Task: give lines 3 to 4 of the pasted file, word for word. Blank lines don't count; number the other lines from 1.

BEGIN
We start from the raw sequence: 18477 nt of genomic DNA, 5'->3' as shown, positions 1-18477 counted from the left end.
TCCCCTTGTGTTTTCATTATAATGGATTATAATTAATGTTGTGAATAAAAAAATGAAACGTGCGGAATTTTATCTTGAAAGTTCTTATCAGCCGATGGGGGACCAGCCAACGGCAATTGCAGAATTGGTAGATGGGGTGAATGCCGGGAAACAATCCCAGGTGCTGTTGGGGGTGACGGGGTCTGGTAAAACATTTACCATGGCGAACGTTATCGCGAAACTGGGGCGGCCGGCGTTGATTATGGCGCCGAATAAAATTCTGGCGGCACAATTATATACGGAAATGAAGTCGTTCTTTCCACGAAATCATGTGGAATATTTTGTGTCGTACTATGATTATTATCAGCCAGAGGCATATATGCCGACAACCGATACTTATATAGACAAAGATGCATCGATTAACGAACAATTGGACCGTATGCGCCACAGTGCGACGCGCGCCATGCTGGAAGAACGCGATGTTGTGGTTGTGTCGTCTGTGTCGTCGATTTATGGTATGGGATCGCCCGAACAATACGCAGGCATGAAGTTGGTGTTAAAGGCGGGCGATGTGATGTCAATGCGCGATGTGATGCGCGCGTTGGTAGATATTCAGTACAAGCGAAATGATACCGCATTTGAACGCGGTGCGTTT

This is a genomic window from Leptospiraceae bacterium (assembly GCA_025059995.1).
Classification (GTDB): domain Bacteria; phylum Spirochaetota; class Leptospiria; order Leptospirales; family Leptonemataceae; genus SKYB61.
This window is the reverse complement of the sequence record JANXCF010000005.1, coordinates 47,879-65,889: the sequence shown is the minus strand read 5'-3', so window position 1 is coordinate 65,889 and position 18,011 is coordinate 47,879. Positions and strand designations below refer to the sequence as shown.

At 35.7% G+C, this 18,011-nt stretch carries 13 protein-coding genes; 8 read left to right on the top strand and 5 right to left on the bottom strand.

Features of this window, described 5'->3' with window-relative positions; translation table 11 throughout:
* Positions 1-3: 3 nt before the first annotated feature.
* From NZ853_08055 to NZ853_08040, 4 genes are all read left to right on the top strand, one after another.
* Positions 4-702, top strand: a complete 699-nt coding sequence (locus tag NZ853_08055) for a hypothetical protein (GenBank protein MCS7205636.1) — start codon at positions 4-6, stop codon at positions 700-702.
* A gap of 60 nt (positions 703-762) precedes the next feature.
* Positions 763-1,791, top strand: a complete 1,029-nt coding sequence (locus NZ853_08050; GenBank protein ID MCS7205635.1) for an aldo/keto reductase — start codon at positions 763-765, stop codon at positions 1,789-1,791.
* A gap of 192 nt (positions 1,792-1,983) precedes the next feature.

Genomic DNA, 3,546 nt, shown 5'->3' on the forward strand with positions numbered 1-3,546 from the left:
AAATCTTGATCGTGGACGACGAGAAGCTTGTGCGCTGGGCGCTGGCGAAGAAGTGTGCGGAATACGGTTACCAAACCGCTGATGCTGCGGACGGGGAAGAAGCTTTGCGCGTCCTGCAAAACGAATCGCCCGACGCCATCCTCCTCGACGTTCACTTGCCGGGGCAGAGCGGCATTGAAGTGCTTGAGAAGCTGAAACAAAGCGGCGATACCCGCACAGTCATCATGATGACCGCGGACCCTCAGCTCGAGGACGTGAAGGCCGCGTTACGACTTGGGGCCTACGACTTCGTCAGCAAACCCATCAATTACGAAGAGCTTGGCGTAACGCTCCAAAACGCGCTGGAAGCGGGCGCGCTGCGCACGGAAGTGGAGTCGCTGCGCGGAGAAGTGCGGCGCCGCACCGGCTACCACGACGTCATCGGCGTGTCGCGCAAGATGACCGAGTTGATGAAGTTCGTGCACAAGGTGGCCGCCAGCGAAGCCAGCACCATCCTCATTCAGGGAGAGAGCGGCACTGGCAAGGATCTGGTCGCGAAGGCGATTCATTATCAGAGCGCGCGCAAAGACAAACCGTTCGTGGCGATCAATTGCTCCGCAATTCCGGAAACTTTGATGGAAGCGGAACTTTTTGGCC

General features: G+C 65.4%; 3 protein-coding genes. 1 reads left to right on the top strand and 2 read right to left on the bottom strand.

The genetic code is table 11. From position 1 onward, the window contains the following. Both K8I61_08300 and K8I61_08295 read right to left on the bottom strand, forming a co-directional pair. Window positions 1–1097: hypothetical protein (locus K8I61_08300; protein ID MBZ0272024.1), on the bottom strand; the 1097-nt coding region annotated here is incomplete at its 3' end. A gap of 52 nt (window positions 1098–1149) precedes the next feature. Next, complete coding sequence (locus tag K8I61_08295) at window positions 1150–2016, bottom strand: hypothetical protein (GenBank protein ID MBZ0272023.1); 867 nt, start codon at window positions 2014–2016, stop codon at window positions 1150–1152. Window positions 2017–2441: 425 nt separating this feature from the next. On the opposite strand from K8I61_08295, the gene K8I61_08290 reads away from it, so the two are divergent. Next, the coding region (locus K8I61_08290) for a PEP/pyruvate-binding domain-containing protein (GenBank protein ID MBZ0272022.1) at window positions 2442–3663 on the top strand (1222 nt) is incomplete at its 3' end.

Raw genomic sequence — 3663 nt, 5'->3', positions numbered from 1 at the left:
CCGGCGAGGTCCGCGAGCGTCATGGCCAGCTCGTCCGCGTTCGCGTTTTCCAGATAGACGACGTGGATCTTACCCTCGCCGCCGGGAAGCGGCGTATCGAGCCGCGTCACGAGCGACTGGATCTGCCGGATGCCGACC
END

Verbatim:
This is a genomic window from Leptospiraceae bacterium (assembly GCA_025059995.1).
Classification (GTDB): domain Bacteria; phylum Spirochaetota; class Leptospiria; order Leptospirales; family Leptonemataceae; genus SKYB61.